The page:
Graham Bibby believes psychology moves markets and we are beginning a bull market with substantial potential for profit. Brad Reagan and 20 others followed his momentum
The trick is knowing when to poke the bear
As a rule, most money managers like to present themselves as more clever than the competition, able to outsmart the market and see around dangerous corners. This is one area where Graham Bibby stands apart from the herd. Mr Bibby, the chief executive of the Hong Kong-based Richmond Asset Management, subscribes to an investing philosophy that can be summed up as "go with the flow". He tracks the momentum and psychology of markets, factors that he believes are far more important than any skill at analysing the underlying fundamentals of companies and economies.
"I believe psychology moves markets more than anything," he said in a presentation to investors at the Abu Dhabi Hilton this week. "When the markets start going up, the reason why is not really relevant. If you follow trends, you can make money in those movements." Mr Bibby's firm recently announced a partnership to manage money for clients of Globaleye, a Dubai financial planning company that also has an office in Abu Dhabi. Of the 20 or so people in the audience, most were already Globaleye clients.
His core message: we are in the early stages of a global bull market, driven largely by China, but opportunities abound. "Right now, all the lights are green," he said. "The greatest profits are not made in a bull market. They are made coming out of a bear market, and I think we are still coming out of a bear market." John and Rebecca Read of Abu Dhabi, who attended the presentation, found the message comforting.
"We were expecting the double dip - you know, the world is ending," Mrs Read says. About six months ago, the Reads began setting aside about US$1,000 (Dh3,672) per month in an investment plan. John, a pilot with Etihad, said Mr Bibby's analysis is making him consider being more aggressive. "It is interesting to see that he sees things on the way up," Mr Read says. Mr Bibby is aware that asset managers have a well-earned reputation for advising clients to buy regardless of the economic outlook, or at worst to sit tight until markets recover. He says his approach is different; he's willing to sit out of the market entirely if he sees the trend turning negative.
In the past eight years, he says, he kept the money he manages entirely in cash 40 per cent of the time. "If your troops are in battle and they are getting slaughtered, you don't just leave them there. You retreat," he says. "The secret to investing is not how much money you make when the markets go up, it is how little you lose when the market goes down." Richmond's growth fund has returned more than 15 per cent over the past eight years, whereas the MSCI World Index averaged closer to 2 per cent (Richmond's fund is down about 2.5 per cent this year).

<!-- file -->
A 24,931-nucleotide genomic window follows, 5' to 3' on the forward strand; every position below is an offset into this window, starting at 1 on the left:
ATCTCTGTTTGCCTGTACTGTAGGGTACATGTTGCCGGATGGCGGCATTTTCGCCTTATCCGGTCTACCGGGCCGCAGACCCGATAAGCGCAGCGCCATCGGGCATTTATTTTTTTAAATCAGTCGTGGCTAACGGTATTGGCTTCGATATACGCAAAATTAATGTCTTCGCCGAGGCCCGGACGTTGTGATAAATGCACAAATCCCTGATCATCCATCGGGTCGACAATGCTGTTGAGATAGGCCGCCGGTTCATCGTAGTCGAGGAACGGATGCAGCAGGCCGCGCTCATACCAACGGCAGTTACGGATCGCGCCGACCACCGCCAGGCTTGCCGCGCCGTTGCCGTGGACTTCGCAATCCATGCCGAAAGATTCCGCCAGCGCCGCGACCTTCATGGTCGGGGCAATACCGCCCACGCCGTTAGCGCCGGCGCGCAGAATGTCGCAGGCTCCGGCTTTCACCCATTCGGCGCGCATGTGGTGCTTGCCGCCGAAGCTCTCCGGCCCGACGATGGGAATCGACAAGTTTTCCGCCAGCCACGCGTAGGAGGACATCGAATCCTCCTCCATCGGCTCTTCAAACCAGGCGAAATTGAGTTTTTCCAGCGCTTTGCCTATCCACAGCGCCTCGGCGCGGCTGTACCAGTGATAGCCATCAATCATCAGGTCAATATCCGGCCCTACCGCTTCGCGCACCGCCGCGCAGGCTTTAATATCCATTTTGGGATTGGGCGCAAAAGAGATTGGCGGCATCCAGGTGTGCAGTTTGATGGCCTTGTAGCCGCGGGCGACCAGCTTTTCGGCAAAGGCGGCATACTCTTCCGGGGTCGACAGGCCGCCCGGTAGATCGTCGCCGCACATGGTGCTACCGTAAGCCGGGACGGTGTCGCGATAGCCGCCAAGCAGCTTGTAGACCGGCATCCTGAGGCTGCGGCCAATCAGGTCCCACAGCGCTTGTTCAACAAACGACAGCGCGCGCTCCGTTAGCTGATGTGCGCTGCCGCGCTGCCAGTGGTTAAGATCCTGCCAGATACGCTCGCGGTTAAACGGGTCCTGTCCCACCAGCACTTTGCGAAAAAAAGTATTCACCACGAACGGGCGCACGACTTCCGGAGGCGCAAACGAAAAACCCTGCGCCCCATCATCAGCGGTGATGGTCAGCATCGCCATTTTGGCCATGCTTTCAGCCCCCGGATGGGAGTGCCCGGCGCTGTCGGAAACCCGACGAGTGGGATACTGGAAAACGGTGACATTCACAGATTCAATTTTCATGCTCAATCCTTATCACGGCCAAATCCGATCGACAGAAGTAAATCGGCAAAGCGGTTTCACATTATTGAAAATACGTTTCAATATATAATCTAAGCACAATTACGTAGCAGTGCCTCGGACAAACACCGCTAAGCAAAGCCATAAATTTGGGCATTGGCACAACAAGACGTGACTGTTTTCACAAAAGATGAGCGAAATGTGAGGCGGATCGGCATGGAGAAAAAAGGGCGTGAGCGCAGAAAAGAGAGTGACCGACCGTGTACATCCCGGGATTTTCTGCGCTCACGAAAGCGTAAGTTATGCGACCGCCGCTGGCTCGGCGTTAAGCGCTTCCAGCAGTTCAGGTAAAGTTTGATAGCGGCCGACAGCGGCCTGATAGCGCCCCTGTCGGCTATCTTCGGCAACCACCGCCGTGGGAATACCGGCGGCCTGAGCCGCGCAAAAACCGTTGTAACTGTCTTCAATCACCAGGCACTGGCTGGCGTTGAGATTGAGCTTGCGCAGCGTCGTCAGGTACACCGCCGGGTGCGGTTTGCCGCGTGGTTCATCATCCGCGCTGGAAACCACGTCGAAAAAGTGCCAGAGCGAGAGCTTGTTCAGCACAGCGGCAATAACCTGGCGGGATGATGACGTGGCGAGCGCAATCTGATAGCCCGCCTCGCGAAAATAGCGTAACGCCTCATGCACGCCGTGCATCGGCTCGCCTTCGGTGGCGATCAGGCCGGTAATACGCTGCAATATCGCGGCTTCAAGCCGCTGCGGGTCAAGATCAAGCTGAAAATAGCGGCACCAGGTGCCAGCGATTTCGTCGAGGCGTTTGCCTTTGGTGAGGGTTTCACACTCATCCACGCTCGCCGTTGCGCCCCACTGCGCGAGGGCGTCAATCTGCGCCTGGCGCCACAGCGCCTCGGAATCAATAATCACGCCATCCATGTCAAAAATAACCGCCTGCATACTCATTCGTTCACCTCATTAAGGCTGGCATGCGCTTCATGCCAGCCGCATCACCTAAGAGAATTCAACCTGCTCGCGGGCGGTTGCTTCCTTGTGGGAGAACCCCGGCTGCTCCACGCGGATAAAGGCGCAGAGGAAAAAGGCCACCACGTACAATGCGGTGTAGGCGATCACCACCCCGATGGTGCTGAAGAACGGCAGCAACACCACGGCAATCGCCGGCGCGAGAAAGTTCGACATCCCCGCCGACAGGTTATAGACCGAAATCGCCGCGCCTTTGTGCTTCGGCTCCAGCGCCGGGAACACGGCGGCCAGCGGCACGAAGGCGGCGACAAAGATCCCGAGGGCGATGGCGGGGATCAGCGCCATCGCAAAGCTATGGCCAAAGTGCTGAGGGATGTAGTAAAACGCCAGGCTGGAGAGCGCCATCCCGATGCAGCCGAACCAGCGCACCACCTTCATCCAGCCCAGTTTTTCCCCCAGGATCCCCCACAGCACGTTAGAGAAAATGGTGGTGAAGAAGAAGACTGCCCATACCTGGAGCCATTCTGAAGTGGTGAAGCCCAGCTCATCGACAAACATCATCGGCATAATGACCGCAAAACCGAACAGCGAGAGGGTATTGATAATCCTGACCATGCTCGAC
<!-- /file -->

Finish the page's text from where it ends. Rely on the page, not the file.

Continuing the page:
Mr Bibby warns that he believes the buy-and-hold philosophy that sustained many armchair investors throughout the 20th century is now outdated. Markets are too volatile and unpredictable. "The investment market, despite what we are told, is not rational. We get irrational exuberance on the way up and the same thing on the way down," he says. One man, who asked not to be identified, said after the presentation that he essentially agreed with Mr Bibby. The man is 56 and hopes to retire in four years. When his mother died last year, he cashed out her portfolio entirely rather than risk trying to manage it himself.
"The days of people working on hunches and a gut feeling are probably over," he says. The man says he also plans to meet with his financial adviser this week to discuss whether to incorporate some of Mr Bibby's outlook. While the money manager makes most of his decisions based on technical analysis of market trends, he has opinions about where the global economy is headed as well. He is most bullish on China - "there is going to be some fantastic money to be made out of China" - and Southeast Asia in general.
Mr Bibby forecasts that China's growth will pull the Japanese economy out of its extended doldrums in the coming years, with major opportunities in India and Indonesia as well. He is not especially enthusiastic about gold prices, but likes silver more. Overall, he believes the slight bump in global markets in the past month is the start of a longer trend, although he declined to put a timeframe on it. "I think this is the start of a new bull market," he says.
Mr Bibby says he has not studied the UAE market closely in the past, but was starting to do so now. He thinks the country will benefit from the growth to the east as the global economy picks up again. "This is like the pruning of the garden. Now you will get new shoots of growth. But it will not just be about Dubai again," he says, adding that Abu Dhabi will be playing a much larger role in the country's growth going forward. "All boats will be lifted by this uptrend."